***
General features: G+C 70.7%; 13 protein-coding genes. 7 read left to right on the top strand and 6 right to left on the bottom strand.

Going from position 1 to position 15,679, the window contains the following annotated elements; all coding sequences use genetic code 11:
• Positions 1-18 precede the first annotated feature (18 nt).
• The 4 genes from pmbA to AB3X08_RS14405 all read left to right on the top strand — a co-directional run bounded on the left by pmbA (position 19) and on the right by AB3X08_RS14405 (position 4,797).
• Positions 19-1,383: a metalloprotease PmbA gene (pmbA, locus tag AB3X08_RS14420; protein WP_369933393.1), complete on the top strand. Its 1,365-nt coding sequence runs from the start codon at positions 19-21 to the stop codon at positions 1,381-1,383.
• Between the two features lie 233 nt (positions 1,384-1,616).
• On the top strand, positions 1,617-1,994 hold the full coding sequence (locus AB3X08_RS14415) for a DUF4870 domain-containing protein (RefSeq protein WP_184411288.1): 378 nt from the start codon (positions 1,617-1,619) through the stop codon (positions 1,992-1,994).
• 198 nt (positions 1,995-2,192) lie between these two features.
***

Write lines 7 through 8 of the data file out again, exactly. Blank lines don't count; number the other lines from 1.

• On the top strand, positions 1,617-1,994 hold the full coding sequence (locus AB3X08_RS14415) for a DUF4870 domain-containing protein (RefSeq protein WP_184411288.1): 378 nt from the start codon (positions 1,617-1,619) through the stop codon (positions 1,992-1,994).
• 198 nt (positions 1,995-2,192) lie between these two features.